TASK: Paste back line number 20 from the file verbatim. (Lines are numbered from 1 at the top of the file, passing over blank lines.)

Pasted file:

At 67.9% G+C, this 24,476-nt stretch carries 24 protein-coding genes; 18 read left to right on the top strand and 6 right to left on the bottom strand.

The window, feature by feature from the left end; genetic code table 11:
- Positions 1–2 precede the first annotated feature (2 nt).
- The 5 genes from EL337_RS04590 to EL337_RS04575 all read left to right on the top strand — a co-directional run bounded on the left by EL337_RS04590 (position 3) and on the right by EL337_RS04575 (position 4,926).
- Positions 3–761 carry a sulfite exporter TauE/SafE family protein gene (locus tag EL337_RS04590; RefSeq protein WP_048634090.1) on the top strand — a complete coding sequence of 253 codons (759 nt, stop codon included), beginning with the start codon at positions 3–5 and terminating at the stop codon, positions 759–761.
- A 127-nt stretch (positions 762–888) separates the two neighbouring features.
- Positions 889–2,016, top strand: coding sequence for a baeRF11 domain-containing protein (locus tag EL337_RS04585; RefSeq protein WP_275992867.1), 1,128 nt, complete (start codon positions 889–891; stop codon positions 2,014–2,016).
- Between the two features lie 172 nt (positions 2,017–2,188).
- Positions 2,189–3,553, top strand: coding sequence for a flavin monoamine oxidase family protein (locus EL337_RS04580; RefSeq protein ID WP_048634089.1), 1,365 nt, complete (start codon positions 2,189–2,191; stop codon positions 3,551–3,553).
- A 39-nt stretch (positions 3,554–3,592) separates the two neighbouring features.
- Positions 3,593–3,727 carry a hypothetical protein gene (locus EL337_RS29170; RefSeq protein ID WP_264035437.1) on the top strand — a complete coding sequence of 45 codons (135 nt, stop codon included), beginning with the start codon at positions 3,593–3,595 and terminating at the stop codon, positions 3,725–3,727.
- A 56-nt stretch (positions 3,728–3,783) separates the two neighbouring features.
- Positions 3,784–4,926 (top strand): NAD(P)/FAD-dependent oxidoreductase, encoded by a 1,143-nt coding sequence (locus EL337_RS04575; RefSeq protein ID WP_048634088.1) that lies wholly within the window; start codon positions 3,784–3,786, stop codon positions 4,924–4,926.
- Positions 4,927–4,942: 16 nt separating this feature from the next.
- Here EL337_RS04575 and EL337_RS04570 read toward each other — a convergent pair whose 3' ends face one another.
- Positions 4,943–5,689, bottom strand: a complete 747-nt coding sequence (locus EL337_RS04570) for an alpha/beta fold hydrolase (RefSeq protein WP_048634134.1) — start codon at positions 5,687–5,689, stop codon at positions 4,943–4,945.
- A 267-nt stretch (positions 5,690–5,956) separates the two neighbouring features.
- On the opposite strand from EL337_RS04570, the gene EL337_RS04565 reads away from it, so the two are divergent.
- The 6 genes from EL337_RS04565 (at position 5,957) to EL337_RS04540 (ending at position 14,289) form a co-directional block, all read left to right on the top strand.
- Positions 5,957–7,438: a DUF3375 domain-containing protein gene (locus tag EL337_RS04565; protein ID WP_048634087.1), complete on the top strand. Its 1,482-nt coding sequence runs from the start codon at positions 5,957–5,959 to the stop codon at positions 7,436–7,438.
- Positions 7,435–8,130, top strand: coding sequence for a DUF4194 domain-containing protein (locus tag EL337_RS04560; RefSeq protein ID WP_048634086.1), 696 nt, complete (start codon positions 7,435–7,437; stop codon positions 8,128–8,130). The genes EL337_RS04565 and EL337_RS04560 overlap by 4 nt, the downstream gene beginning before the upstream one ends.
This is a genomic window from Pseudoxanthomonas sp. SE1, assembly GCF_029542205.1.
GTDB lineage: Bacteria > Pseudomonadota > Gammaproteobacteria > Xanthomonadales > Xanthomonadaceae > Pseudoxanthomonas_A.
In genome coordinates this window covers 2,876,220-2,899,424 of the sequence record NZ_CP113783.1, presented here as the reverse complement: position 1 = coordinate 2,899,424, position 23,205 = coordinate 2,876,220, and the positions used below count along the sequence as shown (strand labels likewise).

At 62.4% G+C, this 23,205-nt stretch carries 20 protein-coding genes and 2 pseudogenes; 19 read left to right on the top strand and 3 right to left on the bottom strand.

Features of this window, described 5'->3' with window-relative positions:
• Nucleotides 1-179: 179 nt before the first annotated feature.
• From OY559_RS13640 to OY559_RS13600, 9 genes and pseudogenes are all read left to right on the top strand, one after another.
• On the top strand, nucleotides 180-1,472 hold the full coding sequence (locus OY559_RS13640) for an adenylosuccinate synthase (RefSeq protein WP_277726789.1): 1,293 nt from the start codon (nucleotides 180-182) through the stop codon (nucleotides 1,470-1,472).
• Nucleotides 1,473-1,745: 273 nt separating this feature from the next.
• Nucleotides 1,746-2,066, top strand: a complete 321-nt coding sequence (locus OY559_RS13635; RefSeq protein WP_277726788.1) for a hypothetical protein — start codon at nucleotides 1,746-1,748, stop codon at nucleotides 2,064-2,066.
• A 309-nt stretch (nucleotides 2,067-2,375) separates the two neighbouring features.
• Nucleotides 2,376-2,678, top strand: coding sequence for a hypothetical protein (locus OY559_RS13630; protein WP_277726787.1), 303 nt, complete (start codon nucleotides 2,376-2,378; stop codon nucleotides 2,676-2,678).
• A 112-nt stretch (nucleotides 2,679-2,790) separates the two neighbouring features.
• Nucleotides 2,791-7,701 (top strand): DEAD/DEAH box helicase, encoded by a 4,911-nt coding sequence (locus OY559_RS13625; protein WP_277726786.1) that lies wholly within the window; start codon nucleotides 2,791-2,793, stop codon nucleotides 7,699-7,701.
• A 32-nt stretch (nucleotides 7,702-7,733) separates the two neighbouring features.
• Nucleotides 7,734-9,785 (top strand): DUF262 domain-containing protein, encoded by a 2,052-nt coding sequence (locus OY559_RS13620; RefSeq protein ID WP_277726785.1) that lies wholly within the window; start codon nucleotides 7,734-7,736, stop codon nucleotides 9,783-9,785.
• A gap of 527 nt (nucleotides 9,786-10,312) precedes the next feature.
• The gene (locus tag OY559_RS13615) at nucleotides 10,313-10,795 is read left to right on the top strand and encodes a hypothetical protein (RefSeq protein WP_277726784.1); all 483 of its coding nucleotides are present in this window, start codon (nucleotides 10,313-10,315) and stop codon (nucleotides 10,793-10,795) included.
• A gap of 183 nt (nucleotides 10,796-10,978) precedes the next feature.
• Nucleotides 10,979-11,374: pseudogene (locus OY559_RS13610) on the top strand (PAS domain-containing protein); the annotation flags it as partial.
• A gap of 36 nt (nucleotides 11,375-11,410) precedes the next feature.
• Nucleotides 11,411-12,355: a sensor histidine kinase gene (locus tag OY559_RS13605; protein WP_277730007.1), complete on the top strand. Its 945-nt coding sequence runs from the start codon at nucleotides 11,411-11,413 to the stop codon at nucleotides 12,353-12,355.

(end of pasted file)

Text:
- Positions 5,957–7,438: a DUF3375 domain-containing protein gene (locus tag EL337_RS04565; protein ID WP_048634087.1), complete on the top strand. Its 1,482-nt coding sequence runs from the start codon at positions 5,957–5,959 to the stop codon at positions 7,436–7,438.